Sweatstock. With No Age, ANR, Jacuzzi Boys, MillionYoung, Otto von Schirach, and others. 10 a.m. to 11 p.m., Saturday, April 17. Sweat Records, 5505 NE 2nd Ave., Miami. Admission is free; all ages; 786-693-9309; sweatrecordsmiami.com
New Times: You mentioned before it's overwhelming looking at everything that's available from all the distros. How do you narrow it down? How do you know what people are going to buy?
Lolo: I've been selling music to people in Miami for 11 years now. At Virgin, I would pay super-close attention to what people were buying, unintentionally at first, and then intentionally when I knew that Sweat was going to happen. I think I have pretty good taste in music, or I've been told I do, and I try to get a good cross-section of stuff. Some obscure indie stuff, some mainstream indie stuff, some mainstream mainstream stuff -- we do sell a lot of Lady Gaga on vinyl, and Sade.
We also sell a ton of jazz, more than probably most people would think. And we do used records, but we have to say no to people all the time, to stuff that's considered "thrift" -- Barbra Streisand, old "100 strings," anything you would find in a Goodwill. We do buy soul, funk, disco, anything Miami-related, and we can't keep that stuff on the shelves. We also sell rare records online at Discogs.com.
What's the most unusual or highest-priced item you've sold here recently?
Well, the Beatles box set is $200 and change; that's every album they ever put out in a pretty box, remastered, on CD. We've sold several, actually a whole bunch of them. The most expensive thing we have in the store right now is one copy of the Sigur Ros Year in Frozen Seas box set. That's, like, eight LPs and a beautiful book; it's super-limited edition and way sold-out online.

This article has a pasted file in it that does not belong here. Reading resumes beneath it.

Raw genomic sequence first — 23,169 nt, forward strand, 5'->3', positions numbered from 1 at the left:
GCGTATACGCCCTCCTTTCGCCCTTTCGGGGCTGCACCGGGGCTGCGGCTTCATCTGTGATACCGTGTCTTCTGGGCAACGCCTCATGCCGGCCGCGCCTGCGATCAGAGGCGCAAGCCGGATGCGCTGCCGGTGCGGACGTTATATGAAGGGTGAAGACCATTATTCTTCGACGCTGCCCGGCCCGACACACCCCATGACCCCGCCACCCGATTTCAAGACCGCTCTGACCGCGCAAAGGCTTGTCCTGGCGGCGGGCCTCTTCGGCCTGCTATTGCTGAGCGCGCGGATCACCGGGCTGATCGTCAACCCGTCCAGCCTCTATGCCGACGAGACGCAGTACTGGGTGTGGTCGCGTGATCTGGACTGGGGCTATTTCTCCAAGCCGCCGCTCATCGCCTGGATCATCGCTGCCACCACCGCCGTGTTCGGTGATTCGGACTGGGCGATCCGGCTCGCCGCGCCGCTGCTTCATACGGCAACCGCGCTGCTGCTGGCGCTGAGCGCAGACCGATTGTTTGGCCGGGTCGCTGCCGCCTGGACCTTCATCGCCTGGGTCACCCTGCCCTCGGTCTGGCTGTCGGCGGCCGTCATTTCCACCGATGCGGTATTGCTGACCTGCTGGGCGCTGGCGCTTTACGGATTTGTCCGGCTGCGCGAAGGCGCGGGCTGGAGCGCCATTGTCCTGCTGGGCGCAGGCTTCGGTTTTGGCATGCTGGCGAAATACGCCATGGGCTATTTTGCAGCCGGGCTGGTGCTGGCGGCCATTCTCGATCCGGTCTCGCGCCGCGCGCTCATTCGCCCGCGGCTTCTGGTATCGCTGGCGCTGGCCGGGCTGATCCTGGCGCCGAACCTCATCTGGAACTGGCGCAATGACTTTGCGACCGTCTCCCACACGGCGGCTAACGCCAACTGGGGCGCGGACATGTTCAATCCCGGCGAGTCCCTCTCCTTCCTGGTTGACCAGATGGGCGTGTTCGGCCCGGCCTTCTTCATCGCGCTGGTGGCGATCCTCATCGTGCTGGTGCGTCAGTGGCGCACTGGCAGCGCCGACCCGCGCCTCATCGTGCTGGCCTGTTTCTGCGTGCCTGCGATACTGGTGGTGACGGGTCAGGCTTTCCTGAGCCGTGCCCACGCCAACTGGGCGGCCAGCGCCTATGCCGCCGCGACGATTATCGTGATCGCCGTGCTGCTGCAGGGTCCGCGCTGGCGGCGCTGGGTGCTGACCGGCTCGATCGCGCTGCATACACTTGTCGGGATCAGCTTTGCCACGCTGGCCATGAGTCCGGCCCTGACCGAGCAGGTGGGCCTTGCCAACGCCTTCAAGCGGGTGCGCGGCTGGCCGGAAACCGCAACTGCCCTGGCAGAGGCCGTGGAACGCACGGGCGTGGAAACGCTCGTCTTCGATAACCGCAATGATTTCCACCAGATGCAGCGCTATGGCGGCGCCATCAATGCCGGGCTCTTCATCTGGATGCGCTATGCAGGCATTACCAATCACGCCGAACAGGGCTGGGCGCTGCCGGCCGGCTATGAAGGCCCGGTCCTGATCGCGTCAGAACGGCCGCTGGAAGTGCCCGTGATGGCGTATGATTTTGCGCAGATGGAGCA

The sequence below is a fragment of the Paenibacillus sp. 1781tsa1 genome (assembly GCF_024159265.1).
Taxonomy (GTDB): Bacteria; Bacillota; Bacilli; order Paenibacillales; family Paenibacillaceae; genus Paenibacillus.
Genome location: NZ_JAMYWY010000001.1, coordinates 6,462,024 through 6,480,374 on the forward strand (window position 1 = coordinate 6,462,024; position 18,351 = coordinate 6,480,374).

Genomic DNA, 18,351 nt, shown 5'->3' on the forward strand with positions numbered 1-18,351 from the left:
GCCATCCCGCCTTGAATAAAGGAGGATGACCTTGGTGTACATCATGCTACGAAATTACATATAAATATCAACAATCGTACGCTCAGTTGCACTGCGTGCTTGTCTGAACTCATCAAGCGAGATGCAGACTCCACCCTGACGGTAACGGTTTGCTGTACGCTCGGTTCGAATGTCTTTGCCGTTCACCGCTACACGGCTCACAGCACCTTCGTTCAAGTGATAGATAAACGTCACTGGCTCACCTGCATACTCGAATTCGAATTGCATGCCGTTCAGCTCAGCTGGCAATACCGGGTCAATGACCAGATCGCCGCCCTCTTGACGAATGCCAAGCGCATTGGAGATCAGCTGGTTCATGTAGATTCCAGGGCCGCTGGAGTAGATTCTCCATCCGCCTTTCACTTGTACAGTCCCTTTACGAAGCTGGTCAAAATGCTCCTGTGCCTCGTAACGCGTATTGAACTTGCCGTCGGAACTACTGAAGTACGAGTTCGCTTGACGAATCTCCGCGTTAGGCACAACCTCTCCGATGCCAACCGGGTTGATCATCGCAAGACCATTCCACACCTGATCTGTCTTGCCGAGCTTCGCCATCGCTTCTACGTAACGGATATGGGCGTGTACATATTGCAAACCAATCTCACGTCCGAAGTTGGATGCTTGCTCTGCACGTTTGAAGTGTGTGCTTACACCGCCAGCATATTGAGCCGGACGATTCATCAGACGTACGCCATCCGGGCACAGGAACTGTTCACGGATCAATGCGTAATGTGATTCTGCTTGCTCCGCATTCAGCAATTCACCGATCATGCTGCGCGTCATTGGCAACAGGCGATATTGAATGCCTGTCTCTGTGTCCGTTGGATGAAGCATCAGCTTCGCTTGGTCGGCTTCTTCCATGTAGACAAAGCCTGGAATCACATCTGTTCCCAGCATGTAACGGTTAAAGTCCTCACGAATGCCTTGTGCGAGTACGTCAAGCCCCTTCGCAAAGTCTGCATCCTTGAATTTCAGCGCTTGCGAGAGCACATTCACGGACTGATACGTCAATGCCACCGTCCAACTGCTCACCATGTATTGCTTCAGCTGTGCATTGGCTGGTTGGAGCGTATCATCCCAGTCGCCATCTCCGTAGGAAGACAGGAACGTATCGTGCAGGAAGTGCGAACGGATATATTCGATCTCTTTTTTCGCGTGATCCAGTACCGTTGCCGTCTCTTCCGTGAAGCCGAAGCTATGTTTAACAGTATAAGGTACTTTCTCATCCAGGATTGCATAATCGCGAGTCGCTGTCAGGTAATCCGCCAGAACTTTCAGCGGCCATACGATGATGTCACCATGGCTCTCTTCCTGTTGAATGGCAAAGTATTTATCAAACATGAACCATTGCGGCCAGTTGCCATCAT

Has there ever been a point in doing all this when you felt like you should throw in the towel, and how did you get over it?
To be honest, we were a little desponded towards the end of our run in our temporary space in Churchill's, because it was just so hard not having our own storefront. It felt like we had less of an identity. We absolutely knew it was temporary from the beginning, though. The hurricane blew us away from the old storefront in 2005, and we wanted to be open in time for Christmas of that year, and we got offered the space in Churchill's practically for free, so of course we took it.
In the meantime we were looking for other spaces, but nothing was really sticking, and location is so important. And towards the end of the temp space, it got hard to keep going there day after day and feeling like you were in a little box, because it was a little box -- it had no windows.
But finally one day this space became available, and this is the one we had had our eye on it, and we had dibs on it, so we were just waiting for the dibs to come through. That's around the time Jason [Jimenez] came on board. But we didn't ever want to throw in the towel! That would have been the last, last, last resort. We were bummed, but we were dealing with it.
So do you have a five-year plan for the space? It seems like the first five-year plan is always just to stay open. So what now?
Always the goal was to be in a space for a long period of time. For the five-year plan, three of it now includes grant money, so that's awesome, because it's a grant that comes to us over time. We definitely would like to get our systems humming perfectly in sync with one another, have the store digital and really integrated, expand the stuff we carry, like turntable accessories and stuff. We want to be the best record we can be. We definitely aspire to be like Amoeba, Other Music, and Waterloo in Austin.
Anything else you want to add?
The reason we're here is because everyone in Miami is so awesome, and has been so supportive -- when we got hit by the hurricane, when we got robbed. And just on a day-to-day basis people tell us thank you for what we do. It's nice to hear that when you're busting your ass, although we love doing it. We have met so many awesome and sweet people where it's a pleasure to serve them. We feel like local culture public servants in a way, because it's nice to enable all this stuff that's going on.